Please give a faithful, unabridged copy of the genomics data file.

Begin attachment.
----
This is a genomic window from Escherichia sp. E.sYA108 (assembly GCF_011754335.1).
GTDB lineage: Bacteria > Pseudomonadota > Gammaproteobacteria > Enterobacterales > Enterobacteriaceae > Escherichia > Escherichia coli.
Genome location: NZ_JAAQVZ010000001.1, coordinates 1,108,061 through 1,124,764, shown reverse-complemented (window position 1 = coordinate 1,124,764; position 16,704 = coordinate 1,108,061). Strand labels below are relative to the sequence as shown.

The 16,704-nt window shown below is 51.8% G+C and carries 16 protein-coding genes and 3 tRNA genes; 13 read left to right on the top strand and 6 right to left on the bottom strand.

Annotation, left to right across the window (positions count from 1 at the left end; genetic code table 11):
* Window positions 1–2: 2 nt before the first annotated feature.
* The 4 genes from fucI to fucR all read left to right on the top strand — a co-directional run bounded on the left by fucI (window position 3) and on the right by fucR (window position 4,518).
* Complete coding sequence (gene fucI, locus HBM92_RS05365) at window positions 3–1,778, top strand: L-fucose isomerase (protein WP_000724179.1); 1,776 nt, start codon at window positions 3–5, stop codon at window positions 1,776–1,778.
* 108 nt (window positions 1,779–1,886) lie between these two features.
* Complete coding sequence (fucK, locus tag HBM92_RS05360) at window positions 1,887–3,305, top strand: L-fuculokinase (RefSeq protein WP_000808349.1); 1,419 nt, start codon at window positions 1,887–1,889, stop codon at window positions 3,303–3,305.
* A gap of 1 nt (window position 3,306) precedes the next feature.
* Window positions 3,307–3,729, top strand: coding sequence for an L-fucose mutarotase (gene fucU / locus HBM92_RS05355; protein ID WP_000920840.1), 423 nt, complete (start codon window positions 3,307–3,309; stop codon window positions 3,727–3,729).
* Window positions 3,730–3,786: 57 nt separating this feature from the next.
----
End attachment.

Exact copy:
This is a genomic window from Escherichia sp. E.sYA108 (assembly GCF_011754335.1).
GTDB lineage: Bacteria > Pseudomonadota > Gammaproteobacteria > Enterobacterales > Enterobacteriaceae > Escherichia > Escherichia coli.
Genome location: NZ_JAAQVZ010000001.1, coordinates 1,108,061 through 1,124,764, shown reverse-complemented (window position 1 = coordinate 1,124,764; position 16,704 = coordinate 1,108,061). Strand labels below are relative to the sequence as shown.

The 16,704-nt window shown below is 51.8% G+C and carries 16 protein-coding genes and 3 tRNA genes; 13 read left to right on the top strand and 6 right to left on the bottom strand.

Annotation, left to right across the window (positions count from 1 at the left end; genetic code table 11):
* Window positions 1–2: 2 nt before the first annotated feature.
* The 4 genes from fucI to fucR all read left to right on the top strand — a co-directional run bounded on the left by fucI (window position 3) and on the right by fucR (window position 4,518).
* Complete coding sequence (gene fucI, locus HBM92_RS05365) at window positions 3–1,778, top strand: L-fucose isomerase (protein WP_000724179.1); 1,776 nt, start codon at window positions 3–5, stop codon at window positions 1,776–1,778.
* 108 nt (window positions 1,779–1,886) lie between these two features.
* Complete coding sequence (fucK, locus tag HBM92_RS05360) at window positions 1,887–3,305, top strand: L-fuculokinase (RefSeq protein WP_000808349.1); 1,419 nt, start codon at window positions 1,887–1,889, stop codon at window positions 3,303–3,305.
* A gap of 1 nt (window position 3,306) precedes the next feature.
* Window positions 3,307–3,729, top strand: coding sequence for an L-fucose mutarotase (gene fucU / locus HBM92_RS05355; protein ID WP_000920840.1), 423 nt, complete (start codon window positions 3,307–3,309; stop codon window positions 3,727–3,729).
* Window positions 3,730–3,786: 57 nt separating this feature from the next.